holdings (5 largest hold 60% in first quarter of 1998)
o HF holdings are fairly concentrated typical for active managers who make deliberate bets on a
relatively small group of stock/single segment of the market
o Portfolio turnover (trading unrelated to in- or outflows) is higher than for the average MF, but still a
substantial part survives from one quarter to the next there is some low-frequency component in
HFs strategies captured by quarterly holdings

Did HFs trade against the bubble?


Attacking a bubble = selling holdings in the segment / going short.
EMH view: rational investors should short assets they know to be overpriced
AB model: rational investors may want to ride bubbles for a while

Exposure to tech stocks: portfolio weights


o HFs generally overweighted tech stocks in their portfolios
o From overweighted exposure in late 1998 HFs subsequently reduced exposure HFs were calling
the bursting of the internet bubble BUT bubble did not yet burst Increased weight in tech stocks!
This increase occurred just before the final price run-up of tech stocks
o Analysis of long positions suggests that HFs did not engage in a attack on the tech bubble, until
late 1999 their trading supported the bubble (HFs rode the bubble)
Short positions can offset not only technology exposure AND market exposure
o Accounting for short positions strengthens rather than weakens our findings that HFs had strong
long exposure to tech stocks. Short positions were used by HFs mainly to offset market exposure.
Market betas are fairly constant over time, but HFs overweighted tech stocks during almost the entire
sample period with peaks in early 2000.
o Shorts selling specialists: after mid1999 started shorting tech stocks. Still did not attack bubble.
Portfolio holdings of individual managers and fund flows
o Different managers may have taken different approaches in dealing with the bubble
o Limits to arbitrage: investors would withdraw capital from portfolio managers that lose money, even
if these losses are simply the result of a temporary deepening of mispricing

Did HFs time their exposure in individual stocks?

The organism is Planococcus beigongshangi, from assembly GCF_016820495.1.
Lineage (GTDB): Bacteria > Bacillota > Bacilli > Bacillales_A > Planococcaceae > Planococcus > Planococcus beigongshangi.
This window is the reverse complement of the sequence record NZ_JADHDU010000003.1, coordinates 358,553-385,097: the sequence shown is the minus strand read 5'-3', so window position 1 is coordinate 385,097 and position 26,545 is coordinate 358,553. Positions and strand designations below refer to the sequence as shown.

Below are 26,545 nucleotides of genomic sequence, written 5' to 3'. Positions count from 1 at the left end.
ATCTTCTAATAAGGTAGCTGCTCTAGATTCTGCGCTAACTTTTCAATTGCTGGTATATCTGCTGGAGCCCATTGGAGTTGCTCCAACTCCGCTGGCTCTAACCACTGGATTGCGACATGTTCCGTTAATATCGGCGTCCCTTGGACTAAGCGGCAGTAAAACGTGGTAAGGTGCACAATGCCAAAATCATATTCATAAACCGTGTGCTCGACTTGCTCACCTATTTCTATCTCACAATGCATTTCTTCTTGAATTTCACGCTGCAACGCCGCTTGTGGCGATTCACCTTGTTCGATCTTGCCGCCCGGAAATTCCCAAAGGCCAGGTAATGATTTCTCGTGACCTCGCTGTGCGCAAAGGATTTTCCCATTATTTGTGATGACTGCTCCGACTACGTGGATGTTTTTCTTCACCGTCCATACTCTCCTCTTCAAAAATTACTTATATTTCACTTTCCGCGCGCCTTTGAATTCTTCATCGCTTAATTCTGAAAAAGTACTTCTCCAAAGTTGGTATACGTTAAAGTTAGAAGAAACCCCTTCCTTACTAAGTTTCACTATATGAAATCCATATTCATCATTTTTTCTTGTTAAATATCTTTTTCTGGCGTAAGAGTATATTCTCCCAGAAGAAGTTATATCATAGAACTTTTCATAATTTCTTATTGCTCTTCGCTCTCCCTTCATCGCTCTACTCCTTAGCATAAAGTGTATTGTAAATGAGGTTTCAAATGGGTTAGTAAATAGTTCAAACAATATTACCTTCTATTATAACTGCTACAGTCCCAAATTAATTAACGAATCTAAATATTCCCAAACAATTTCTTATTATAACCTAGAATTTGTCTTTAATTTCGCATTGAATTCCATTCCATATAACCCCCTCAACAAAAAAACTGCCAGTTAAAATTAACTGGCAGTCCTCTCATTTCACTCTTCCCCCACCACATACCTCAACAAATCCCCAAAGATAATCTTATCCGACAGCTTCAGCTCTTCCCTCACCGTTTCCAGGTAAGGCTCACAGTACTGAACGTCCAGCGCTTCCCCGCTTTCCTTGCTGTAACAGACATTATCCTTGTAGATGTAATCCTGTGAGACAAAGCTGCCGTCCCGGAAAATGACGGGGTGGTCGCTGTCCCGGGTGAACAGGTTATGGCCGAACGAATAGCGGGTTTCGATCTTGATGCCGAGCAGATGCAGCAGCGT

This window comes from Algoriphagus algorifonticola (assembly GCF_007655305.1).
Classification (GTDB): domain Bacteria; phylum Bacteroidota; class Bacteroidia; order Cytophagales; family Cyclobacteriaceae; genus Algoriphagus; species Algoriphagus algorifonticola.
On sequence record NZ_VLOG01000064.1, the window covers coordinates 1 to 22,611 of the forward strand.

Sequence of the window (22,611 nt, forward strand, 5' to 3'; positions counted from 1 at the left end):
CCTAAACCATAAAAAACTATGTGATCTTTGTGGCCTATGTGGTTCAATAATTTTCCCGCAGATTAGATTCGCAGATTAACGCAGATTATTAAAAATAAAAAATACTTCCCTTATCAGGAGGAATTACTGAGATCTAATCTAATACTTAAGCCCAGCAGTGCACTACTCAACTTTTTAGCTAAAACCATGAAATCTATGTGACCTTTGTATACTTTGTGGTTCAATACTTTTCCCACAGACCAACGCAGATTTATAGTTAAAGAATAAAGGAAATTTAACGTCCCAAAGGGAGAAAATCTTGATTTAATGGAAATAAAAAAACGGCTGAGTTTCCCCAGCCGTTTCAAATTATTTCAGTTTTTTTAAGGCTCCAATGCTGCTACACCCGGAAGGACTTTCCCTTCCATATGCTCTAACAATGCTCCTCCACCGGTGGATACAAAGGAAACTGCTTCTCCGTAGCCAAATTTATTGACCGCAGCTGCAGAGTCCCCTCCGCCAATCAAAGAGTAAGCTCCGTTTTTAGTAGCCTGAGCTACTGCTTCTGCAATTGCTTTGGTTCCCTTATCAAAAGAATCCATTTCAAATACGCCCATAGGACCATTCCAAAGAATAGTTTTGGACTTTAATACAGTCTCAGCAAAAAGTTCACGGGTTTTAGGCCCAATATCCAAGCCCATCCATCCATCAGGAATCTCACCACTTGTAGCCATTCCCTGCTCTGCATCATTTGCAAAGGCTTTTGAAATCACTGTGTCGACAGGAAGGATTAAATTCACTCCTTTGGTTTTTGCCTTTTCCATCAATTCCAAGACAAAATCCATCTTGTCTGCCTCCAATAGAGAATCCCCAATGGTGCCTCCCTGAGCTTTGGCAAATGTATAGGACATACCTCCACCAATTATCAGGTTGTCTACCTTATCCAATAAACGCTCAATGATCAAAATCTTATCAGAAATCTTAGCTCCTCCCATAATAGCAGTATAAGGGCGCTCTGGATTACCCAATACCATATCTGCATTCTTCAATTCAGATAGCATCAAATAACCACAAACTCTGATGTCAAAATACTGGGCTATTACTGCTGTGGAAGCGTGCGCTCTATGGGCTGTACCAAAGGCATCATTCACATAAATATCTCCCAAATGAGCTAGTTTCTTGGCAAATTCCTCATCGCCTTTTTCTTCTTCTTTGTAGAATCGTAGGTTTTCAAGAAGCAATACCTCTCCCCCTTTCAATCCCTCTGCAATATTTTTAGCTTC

Did HFs rode the bubble on purpose, or were they unaware of the bubble?

HF holdings around stock price peaks


o For high P/S stocks HFs owned a greater proportion of outstanding equity BEFORE than AFTER the
price peak
o HFs seem more successful in timing their investments within the high P/S segment than within other
market segments
o HFs had some success in exiting before prices collapsed!
o HF managers let other investors bear a greater share of price collapses than of the price run-up
before the peak

HFs holdings were concentrated in tech stocks that did not really crash yet
HF tech stock picks performed much better than those of the average investors HF managers understood
that tech stocks were overvalued and that prices would come down eventually They traded accordingly
Price bubbles present particularly good profit opportunities to rational speculators, if the sentiment of
unsophisticated investors supporting the bubble is predictable to some extent HENCE riding a bubble can
be a rational strategy!

Conclusions

HFs were riding the bubble, not attacking it


o Heavily invested in tech stocks
o Short-sale constraints and arbitrage risks alone can rationalize reluctance to take short positions, but
do not explain why sophisticated investors would buy into the overpriced tech sector
HFs reduced their holdings before prices collapsed
o HFs outperformed in tech stocks HF managers understood that prices of these stocks would
eventually deflate
o Investors sentiment driving the tech bubble was predictable to some extent HFs exploited this!
o Under these circumstances riding a bubble a while can be the optimal strategy for rational investors